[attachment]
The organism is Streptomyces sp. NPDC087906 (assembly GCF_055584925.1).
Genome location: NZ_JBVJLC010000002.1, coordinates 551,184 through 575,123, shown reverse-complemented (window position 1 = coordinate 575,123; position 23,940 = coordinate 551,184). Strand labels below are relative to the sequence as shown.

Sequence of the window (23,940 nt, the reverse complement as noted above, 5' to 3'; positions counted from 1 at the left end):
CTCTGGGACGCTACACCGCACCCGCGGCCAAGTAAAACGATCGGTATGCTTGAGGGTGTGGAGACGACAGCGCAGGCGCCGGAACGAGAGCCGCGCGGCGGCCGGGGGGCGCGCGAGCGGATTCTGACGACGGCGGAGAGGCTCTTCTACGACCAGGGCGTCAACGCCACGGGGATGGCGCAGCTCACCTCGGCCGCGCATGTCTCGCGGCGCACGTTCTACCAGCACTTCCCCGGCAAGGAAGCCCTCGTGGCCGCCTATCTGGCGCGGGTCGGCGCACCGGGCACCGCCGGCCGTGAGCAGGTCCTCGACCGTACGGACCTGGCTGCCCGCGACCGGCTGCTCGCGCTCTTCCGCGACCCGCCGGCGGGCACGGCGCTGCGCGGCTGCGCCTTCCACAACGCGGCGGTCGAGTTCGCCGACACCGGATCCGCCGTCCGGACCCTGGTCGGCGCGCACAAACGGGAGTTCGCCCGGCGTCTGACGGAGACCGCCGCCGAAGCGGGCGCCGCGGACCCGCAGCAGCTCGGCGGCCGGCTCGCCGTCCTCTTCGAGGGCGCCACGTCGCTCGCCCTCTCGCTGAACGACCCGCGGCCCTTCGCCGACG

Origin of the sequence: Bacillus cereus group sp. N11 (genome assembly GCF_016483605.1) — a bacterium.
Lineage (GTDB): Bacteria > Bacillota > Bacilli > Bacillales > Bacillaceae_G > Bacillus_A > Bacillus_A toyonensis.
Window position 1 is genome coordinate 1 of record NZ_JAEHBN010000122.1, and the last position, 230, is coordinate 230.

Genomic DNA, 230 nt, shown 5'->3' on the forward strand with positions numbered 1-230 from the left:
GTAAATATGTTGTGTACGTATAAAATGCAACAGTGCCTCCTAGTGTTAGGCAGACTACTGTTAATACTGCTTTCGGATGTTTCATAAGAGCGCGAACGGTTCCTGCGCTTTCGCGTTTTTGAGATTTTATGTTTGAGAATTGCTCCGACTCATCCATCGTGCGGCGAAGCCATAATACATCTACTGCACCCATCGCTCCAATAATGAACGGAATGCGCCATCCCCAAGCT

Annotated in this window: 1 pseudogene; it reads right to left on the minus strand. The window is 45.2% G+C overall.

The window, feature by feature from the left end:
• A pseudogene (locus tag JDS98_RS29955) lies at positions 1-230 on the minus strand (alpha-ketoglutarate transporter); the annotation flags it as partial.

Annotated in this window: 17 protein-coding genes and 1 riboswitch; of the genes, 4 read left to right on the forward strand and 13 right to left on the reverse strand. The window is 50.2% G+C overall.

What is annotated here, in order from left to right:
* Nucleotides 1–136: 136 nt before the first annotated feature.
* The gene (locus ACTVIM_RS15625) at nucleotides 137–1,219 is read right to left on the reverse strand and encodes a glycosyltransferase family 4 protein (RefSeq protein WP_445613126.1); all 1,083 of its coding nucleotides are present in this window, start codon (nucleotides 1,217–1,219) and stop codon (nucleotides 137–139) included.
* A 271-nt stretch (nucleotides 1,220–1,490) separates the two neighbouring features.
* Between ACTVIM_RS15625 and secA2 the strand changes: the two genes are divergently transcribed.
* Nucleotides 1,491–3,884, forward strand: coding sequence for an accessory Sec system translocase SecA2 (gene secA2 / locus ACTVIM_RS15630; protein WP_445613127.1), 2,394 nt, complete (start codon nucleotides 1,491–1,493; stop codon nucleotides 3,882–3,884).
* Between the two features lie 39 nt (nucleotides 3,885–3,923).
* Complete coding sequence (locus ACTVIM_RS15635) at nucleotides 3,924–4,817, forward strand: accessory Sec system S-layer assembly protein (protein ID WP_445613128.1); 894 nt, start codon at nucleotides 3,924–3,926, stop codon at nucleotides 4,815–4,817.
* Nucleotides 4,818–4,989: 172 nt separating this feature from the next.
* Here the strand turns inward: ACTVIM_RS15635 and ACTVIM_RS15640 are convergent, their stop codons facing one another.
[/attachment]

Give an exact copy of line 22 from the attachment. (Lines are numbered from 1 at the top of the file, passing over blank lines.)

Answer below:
* Nucleotides 4,818–4,989: 172 nt separating this feature from the next.